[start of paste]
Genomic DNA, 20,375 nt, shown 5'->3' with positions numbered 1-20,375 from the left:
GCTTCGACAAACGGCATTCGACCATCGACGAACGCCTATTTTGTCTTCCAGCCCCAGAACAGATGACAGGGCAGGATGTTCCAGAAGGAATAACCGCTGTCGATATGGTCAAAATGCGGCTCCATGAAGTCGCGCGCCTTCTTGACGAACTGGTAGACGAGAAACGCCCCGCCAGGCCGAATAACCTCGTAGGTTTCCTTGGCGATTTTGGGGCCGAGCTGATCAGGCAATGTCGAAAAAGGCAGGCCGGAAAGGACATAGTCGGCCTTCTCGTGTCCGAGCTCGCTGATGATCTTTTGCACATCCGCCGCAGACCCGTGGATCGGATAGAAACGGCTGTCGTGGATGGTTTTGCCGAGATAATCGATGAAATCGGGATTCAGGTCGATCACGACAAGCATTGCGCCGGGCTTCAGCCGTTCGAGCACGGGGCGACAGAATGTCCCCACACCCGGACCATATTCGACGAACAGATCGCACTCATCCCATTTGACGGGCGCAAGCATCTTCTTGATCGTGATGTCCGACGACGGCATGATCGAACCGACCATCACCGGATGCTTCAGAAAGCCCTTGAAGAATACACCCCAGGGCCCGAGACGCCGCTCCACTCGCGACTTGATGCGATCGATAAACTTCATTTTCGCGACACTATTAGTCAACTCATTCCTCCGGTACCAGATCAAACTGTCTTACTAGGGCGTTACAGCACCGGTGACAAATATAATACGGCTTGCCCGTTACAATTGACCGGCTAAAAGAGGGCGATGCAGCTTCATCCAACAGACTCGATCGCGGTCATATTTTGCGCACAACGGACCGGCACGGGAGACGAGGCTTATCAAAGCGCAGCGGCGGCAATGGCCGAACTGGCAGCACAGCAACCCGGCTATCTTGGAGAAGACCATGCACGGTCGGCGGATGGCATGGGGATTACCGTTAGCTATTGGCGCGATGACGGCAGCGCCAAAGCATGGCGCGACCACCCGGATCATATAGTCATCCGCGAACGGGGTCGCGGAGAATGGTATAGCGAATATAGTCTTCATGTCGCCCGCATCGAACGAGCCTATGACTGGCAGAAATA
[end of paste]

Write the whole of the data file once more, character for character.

Genomic DNA, 20,375 nt, shown 5'->3' with positions numbered 1-20,375 from the left:
GCTTCGACAAACGGCATTCGACCATCGACGAACGCCTATTTTGTCTTCCAGCCCCAGAACAGATGACAGGGCAGGATGTTCCAGAAGGAATAACCGCTGTCGATATGGTCAAAATGCGGCTCCATGAAGTCGCGCGCCTTCTTGACGAACTGGTAGACGAGAAACGCCCCGCCAGGCCGAATAACCTCGTAGGTTTCCTTGGCGATTTTGGGGCCGAGCTGATCAGGCAATGTCGAAAAAGGCAGGCCGGAAAGGACATAGTCGGCCTTCTCGTGTCCGAGCTCGCTGATGATCTTTTGCACATCCGCCGCAGACCCGTGGATCGGATAGAAACGGCTGTCGTGGATGGTTTTGCCGAGATAATCGATGAAATCGGGATTCAGGTCGATCACGACAAGCATTGCGCCGGGCTTCAGCCGTTCGAGCACGGGGCGACAGAATGTCCCCACACCCGGACCATATTCGACGAACAGATCGCACTCATCCCATTTGACGGGCGCAAGCATCTTCTTGATCGTGATGTCCGACGACGGCATGATCGAACCGACCATCACCGGATGCTTCAGAAAGCCCTTGAAGAATACACCCCAGGGCCCGAGACGCCGCTCCACTCGCGACTTGATGCGATCGATAAACTTCATTTTCGCGACACTATTAGTCAACTCATTCCTCCGGTACCAGATCAAACTGTCTTACTAGGGCGTTACAGCACCGGTGACAAATATAATACGGCTTGCCCGTTACAATTGACCGGCTAAAAGAGGGCGATGCAGCTTCATCCAACAGACTCGATCGCGGTCATATTTTGCGCACAACGGACCGGCACGGGAGACGAGGCTTATCAAAGCGCAGCGGCGGCAATGGCCGAACTGGCAGCACAGCAACCCGGCTATCTTGGAGAAGACCATGCACGGTCGGCGGATGGCATGGGGATTACCGTTAGCTATTGGCGCGATGACGGCAGCGCCAAAGCATGGCGCGACCACCCGGATCATATAGTCATCCGCGAACGGGGTCGCGGAGAATGGTATAGCGAATATAGTCTTCATGTCGCCCGCATCGAACGAGCCTATGACTGGCAGAAATA